During the ongoing debate about food stamps, many detractors have deployed anecdotes about "standing in line behind someone buying X with food stamps"—where X is an "inappropriate" purchase, in the critic’s opinion.
This event is used to show that poor people spend foolishly, causing or at least exacerbating their poverty. Partially propelled by such intuitive assumptions of cause-and-effect, this is understandably a hot topic. In "Scarcity: Why Having Too Little Means So Much," the book’s authors shed some much needed light on this economic dispute.
They found just the opposite: Too often, people aren’t poor because they make bad decisions; they make bad decisions because they are poor. Poverty is just one aspect of a more fundamental circumstance—scarcity, defined as a lack of resources to meet expected needs. Time and wealth, can be scarce. The lonely have social contact scarcity.
Human brains respond to all these deficiencies similarly. Because it’s relative and not absolute, economic scarcity can also occur at any income level. And it’s about to happen to many of us, which makes these findings worthwhile.
Farmers’ profit projections have ag economists alarmed. Their admonitions are seemingly dismissed because 1) average predictions don’t apply to me and 2) the memory of relative abundance is too fresh.
However, if those warnings prove true, we can be prepared. Scarcity changes thinking patterns predictably. First, our cognitive skills will take a hit. Crudely put, we’ll become dumber by about 13 IQ points. The authors used poor Indian sugar farmers to calculate this effect. Before harvest, when the income from the prior crop had dwindled, farmers performed lower on intelligence tests than after harvest and being paid.
We’ll be less able to focus on finding answers as collapsing margins will never be far from our mind, and relentless market data will distract us.
More surprisingly, our executive skills will decline. Just when you need self-control, "firefighting" immediate problems will deplete it. As we stare at our budgets, we prime our brains with feelings of scarcity. In turn, we—like poor people with food stamps—can make decisions we would otherwise consider shortsighted or foolish.
Alleviate Your Brain. There are no easy countermeasures, but we know a few behaviors that help mitigate the brainwidth-scarcity problem.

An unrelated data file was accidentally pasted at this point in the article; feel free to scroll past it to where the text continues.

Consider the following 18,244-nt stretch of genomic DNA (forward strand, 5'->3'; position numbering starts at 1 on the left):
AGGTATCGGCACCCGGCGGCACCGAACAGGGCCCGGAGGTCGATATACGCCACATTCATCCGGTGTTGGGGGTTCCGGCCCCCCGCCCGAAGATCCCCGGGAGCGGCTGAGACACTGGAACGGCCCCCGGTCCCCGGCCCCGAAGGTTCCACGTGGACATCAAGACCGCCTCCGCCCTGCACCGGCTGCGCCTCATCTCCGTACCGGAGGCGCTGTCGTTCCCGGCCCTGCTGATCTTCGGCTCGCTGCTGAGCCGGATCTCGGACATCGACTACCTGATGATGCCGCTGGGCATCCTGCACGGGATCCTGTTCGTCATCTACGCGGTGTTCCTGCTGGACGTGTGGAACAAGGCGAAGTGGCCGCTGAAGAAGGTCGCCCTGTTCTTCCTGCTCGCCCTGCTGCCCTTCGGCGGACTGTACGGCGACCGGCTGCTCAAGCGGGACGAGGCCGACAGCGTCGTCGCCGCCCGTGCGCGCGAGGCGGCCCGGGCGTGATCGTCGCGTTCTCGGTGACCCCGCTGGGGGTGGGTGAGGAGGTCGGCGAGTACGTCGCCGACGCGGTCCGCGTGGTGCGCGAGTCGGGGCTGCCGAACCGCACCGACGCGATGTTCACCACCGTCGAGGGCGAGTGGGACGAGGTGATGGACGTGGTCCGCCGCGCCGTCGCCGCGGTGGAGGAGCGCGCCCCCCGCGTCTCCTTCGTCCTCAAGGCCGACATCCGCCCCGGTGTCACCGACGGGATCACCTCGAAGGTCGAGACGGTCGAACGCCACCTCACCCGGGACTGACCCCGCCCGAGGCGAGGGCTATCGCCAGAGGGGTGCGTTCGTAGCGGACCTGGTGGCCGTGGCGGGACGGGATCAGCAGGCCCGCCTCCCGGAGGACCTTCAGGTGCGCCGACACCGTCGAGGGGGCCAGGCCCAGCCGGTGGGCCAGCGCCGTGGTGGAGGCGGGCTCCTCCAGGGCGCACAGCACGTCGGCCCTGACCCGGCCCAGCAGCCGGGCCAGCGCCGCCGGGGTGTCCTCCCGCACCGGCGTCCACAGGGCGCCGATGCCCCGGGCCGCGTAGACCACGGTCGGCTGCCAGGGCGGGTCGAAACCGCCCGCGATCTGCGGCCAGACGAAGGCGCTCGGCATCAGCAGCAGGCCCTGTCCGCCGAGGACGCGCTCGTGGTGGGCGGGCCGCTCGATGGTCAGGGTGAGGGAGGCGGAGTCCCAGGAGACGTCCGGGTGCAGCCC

Sleep—as obvious as it sounds, sleep restores cognitive and executive brainpower. Twenty-hour work days are like taking "stupid pills." If anxieties intrude on good sleep, seek medical advice.
Break long deadlines/goals into a series of more immediate milestones. In a world of scarcity, long deadlines are a recipe for trouble.
Build slack into your budget and schedule. Having some capacity to absorb inevitable surprises without falling hopelessly behind helps avoid the worst of the scarcity trap. When you are not tightly packed for resources or time, fight the feeling that you are somehow not doing enough.
Rely on brains outside your "scarcity tunnel," especially close friends or family. One of the most predictive factors for survival during scarcity is the strength of your support network.
Study the history of similar periods, like the 1980s. Do not rely on living memory—the bane of historical accuracy. Seek out hard data and substantiated analysis. Be aware that social safety nets, from SNAP to crop insurance, tend to be sticky. Think of them as webs.
You don’t have to be going broke to feel the effects of scarcity. But armed with a few tools and knowledge of how your brain copes, we can manage whatever future awaits us.
John Phipps, a farmer from Chrisman, Ill., is the TV host of "U.S. Farm Report." Contact him at firstname.lastname@example.org. For local station listings, log on to www.USFarmReport.com.